Polygon blockchain has a peculiarity that makes it highly appreciated

Polygon reaches a capacity of 7,000 transactions per second and a finality time of 2-3 seconds

by Lorenzo Ciotti
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Polygon blockchain has a peculiarity that makes it highly appreciated

Polygon offers a layer-2 that amplifies its functionality. Polygon reaches a capacity of 7,000 transactions per second and a finality time of 2-3 seconds. Polygon provides security support to other networks and connects them to its ecosystem, facilitating communication between them.

By providing a platform for running Ethereum DApps on a connected blockchain system, Polygon maintains the security of the Ethereum network and offers the benefits of a tier-1 chain. In comparison, Ethereum offers only 14 transactions per second and significantly higher fees elevated.

Therefore, the choice between the two options must be weighed carefully. This blockchain uses a modified proof of stake consensus mechanism that enables a consensus to be achieved with every block. The proof of stake method requires network participants to stake their MATIC tokens, in exchange for the right to validate Polygon network transactions.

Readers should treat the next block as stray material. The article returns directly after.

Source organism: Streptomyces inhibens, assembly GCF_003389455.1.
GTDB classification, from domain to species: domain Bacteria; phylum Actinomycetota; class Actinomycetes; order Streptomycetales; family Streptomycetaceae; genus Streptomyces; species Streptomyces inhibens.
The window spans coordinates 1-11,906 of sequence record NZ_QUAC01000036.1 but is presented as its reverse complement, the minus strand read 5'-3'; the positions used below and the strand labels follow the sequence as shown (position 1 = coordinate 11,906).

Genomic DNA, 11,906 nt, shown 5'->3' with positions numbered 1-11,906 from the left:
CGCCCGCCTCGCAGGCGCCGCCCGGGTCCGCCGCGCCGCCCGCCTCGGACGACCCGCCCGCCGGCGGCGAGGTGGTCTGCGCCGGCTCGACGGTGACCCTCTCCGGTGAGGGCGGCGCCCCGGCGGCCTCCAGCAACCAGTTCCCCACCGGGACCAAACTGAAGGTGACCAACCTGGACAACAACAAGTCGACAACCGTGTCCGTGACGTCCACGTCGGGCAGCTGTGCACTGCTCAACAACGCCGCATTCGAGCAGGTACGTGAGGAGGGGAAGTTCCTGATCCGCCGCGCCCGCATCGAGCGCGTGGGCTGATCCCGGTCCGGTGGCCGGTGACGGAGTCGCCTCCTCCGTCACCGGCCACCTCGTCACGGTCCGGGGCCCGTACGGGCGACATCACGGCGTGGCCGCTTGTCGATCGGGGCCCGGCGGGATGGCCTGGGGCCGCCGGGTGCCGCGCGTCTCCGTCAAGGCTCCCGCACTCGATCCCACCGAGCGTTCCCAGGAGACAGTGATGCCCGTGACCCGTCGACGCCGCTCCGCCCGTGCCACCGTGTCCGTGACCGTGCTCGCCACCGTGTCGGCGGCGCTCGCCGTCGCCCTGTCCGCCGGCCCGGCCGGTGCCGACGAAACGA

The Polygon network aims to address problems within the Ethereum platform, namely high transaction fees and slow processing speeds. Former US President Donald Trump launched a series of digital art NFTs minted on the Polygon network for sale to the public for $99 USD each.

Some tips about a blockchain

Open blockchains are easier to use than proprietary ones, which still require physical access to views, even though they are also open to the public. Since all early blockchains were open, a controversy arose over the definition of a blockchain.

One topic of this debate is whether a private system with verifiers authorized by a central authority can be considered a blockchain. Proponents of permissioned or at least private chains argue that the term blockchain can be applied to any data structure that collects data in timestamped blocks.

These blockchains are used as a distributed version of a multi-version concurrency check (MVCC). Just as an MVCC prevents two transactions from modifying the same database record, the blockchain prevents two transactions from spending the same single output.

Instead, opponents of this idea say the permission-closed system resembles traditional corporate databases that doesn't support decentralized verification of data. They also argue that this system is not protected against manipulation and review by users.

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